[Consume Strength] wasn’t a concern for Pillowcase. Her [Glorious Soul] passive ability shrugged off stat reducing effects like that with ease. Wrath Raven and the rest of the non-tanks who were in melee range were not so lucky though, with both Lisa and Rachel stumbling back behind Obby and Pillowcase as the loss of strength broke them out of their avatar states.

[Invulnerable Crystal Shell] was more of a problem because it meant that HC’s temporary regeneration was allowed to proceed completely unhindered. Tessa had been so hopeful that the extra damage they’d done would be enough to prevent HC from healing back to full, but as her mace blows hit for zero damage that hope evaporated more and more with each swing.

Of them all though, the [Death Spikes] were the worst. [Spike Defenses] were always annoying to deal with because they damaged you for hitting the target and frequently included unpleasant side effects like paralyzation, or blindness. [Death Spikes] were the worst of the lot since they did tremendous backlash damage with each hit the mob received and their status effect was, as the name implied, [Death].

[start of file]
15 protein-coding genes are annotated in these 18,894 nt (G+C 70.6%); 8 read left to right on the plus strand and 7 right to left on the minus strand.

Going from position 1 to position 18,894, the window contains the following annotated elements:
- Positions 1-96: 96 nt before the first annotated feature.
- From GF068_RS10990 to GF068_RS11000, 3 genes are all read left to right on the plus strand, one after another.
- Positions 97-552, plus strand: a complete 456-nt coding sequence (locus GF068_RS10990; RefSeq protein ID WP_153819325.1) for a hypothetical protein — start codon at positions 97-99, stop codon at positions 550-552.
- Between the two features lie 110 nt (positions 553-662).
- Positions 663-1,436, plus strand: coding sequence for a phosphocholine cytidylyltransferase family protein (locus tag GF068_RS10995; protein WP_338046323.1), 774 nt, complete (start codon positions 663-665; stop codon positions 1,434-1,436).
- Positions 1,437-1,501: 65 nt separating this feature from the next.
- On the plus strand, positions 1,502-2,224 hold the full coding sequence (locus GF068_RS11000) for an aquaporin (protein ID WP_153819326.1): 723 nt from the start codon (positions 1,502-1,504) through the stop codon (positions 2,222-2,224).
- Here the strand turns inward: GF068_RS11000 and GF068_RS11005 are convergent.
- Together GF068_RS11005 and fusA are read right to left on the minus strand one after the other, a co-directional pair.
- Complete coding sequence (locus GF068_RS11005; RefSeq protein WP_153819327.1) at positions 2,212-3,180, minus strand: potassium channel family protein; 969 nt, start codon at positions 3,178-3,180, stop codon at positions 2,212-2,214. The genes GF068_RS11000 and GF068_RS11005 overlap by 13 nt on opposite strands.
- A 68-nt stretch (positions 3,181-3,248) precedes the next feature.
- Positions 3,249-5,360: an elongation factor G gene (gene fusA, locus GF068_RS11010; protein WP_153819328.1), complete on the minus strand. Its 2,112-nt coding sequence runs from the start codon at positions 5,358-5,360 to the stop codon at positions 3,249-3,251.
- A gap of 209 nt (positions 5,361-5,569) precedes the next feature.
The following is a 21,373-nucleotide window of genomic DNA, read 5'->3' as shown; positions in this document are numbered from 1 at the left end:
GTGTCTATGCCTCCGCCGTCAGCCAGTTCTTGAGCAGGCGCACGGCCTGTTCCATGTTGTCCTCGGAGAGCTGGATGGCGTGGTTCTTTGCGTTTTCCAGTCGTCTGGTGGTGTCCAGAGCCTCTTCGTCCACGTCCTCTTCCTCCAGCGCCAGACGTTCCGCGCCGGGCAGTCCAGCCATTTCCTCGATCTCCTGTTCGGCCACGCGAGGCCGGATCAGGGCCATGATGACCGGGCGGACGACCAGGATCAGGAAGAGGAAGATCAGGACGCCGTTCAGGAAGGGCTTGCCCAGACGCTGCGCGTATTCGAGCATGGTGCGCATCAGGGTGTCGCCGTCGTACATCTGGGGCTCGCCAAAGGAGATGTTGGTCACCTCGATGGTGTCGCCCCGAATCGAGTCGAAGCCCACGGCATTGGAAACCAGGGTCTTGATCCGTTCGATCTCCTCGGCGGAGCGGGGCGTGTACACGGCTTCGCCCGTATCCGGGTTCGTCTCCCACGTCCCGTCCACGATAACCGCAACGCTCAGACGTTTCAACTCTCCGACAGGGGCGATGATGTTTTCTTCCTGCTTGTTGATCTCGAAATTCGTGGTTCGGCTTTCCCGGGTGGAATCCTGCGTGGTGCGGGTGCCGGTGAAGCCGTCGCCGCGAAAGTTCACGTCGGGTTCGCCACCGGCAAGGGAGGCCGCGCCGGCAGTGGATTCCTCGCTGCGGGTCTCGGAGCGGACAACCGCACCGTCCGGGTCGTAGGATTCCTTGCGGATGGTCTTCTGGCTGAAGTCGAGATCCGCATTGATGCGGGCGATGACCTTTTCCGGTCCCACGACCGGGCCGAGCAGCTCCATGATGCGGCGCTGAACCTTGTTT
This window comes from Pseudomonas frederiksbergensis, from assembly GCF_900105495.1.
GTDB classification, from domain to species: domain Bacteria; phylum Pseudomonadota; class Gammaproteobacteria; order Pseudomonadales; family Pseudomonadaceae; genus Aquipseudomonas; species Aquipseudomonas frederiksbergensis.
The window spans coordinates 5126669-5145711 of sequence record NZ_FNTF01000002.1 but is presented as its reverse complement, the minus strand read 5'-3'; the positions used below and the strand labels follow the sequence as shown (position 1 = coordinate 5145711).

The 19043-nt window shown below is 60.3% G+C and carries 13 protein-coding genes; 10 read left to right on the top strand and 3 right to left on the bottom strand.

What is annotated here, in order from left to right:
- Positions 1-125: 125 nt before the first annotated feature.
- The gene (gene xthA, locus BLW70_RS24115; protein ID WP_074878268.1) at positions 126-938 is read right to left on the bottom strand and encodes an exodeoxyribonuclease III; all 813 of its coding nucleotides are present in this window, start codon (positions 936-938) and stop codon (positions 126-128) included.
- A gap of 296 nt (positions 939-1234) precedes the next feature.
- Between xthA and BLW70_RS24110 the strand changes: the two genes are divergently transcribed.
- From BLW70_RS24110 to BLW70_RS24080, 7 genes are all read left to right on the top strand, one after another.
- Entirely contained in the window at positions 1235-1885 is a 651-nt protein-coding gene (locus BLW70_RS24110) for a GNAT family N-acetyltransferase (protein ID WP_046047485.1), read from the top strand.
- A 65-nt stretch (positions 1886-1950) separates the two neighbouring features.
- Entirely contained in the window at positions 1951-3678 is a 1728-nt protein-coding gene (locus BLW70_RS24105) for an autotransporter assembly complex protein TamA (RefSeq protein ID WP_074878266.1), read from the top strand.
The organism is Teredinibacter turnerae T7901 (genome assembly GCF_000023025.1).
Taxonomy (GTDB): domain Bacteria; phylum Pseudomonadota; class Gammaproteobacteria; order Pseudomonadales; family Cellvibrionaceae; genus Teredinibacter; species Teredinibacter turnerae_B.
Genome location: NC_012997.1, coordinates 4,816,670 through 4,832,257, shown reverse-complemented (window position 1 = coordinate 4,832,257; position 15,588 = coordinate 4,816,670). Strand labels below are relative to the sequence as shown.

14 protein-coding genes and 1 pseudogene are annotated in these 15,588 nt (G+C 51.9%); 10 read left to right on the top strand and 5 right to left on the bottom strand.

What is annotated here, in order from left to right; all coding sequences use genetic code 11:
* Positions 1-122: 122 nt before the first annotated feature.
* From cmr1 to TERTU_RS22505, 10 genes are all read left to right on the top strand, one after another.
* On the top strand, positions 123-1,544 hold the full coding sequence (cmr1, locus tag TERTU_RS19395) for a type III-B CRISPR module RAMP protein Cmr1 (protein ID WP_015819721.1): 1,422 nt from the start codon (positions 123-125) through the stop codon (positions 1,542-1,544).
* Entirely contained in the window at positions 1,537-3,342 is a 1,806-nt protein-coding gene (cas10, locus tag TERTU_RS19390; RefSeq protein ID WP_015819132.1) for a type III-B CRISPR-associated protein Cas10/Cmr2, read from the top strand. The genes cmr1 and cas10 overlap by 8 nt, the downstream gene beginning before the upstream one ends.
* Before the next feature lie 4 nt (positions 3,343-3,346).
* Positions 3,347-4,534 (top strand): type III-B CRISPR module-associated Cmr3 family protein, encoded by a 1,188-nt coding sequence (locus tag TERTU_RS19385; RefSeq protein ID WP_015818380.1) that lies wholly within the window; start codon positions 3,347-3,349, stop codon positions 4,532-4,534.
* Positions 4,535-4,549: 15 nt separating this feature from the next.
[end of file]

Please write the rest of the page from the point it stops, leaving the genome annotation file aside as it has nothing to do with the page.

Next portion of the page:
No concern for your remaining health, no chance to partially resist the effect. If you were not warded against death magic (another perk of [Glorious Soul]) you simply died.

Wrath Raven’s reflexes were quick enough that she checked her swing before she got caught by the spikes, but Glimmerglass, not as practiced at melee, noticed the danger only as her corpse was toppling away from her ghost.

“[Soul Calling: High Reunion],” Lost Alice said, bringing Glimmerglass back to life without a trip to the [Heart Fire]. It was a big expenditure of magic, but under the circumstances Tessa had to agree that they couldn’t afford to have their resources down any longer than they absolutely had to be.

“[Magic Sapping Roots],” Starchild said, summoning grasping vines to leech the magic from the [Death Spikes], shattering the spell as they drained it dry.

“Thank you [Druid]!” Wrath Raven said and resumed hacking away at HC, looking as at home in mayhem as anyone could be.

For as happy as they all were though, the fight had to end. There was too much happening in too many other places, and they’d discovered something too important for it to die in a lonely and forgotten dungeon with them.

“We need a new plan,” Tessa said in party chat. “Anyone noticed anything yet that might seem like a mechanic we could exploit on this guy?”

“Will this thing have mechanics?” Lady Midnight asked. “It wasn’t made by a developer for us to beat right?”